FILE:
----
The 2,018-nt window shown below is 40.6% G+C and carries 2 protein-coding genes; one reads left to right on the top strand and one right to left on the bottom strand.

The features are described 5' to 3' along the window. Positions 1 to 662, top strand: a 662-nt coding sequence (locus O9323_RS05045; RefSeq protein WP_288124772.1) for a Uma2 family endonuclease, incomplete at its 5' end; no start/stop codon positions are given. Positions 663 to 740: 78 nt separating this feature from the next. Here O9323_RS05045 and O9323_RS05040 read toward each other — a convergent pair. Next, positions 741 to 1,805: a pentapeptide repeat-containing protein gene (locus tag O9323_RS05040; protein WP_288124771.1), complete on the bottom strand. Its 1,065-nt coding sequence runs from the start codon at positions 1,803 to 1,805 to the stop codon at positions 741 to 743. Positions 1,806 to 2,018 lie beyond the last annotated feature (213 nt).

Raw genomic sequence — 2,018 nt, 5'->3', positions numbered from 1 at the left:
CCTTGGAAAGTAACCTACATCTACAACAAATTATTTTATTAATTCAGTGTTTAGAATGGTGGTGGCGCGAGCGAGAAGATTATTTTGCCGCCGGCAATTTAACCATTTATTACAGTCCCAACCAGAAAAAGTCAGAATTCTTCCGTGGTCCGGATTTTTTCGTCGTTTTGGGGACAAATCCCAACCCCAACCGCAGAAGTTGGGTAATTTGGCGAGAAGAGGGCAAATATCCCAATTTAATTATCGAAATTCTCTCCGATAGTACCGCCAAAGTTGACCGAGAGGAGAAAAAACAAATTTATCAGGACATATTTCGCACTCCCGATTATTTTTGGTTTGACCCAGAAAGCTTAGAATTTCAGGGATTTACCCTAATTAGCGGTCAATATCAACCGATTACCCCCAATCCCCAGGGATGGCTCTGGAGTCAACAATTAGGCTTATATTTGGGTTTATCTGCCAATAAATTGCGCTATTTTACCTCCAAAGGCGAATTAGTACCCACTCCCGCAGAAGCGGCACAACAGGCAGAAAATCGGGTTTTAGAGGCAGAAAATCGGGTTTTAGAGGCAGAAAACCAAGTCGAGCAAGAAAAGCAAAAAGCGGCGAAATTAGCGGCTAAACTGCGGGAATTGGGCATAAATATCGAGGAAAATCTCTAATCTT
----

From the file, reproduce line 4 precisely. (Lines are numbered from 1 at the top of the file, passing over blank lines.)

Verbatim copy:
CCTTGGAAAGTAACCTACATCTACAACAAATTATTTTATTAATTCAGTGTTTAGAATGGTGGTGGCGCGAGCGAGAAGATTATTTTGCCGCCGGCAATTTAACCATTTATTACAGTCCCAACCAGAAAAAGTCAGAATTCTTCCGTGGTCCGGATTTTTTCGTCGTTTTGGGGACAAATCCCAACCCCAACCGCAGAAGTTGGGTAATTTGGCGAGAAGAGGGCAAATATCCCAATTTAATTATCGAAATTCTCTCCGATAGTACCGCCAAAGTTGACCGAGAGGAGAAAAAACAAATTTATCAGGACATATTTCGCACTCCCGATTATTTTTGGTTTGACCCAGAAAGCTTAGAATTTCAGGGATTTACCCTAATTAGCGGTCAATATCAACCGATTACCCCCAATCCCCAGGGATGGCTCTGGAGTCAACAATTAGGCTTATATTTGGGTTTATCTGCCAATAAATTGCGCTATTTTACCTCCAAAGGCGAATTAGTACCCACTCCCGCAGAAGCGGCACAACAGGCAGAAAATCGGGTTTTAGAGGCAGAAAATCGGGTTTTAGAGGCAGAAAACCAAGTCGAGCAAGAAAAGCAAAAAGCGGCGAAATTAGCGGCTAAACTGCGGGAATTGGGCATAAATATCGAGGAAAATCTCTAATCTT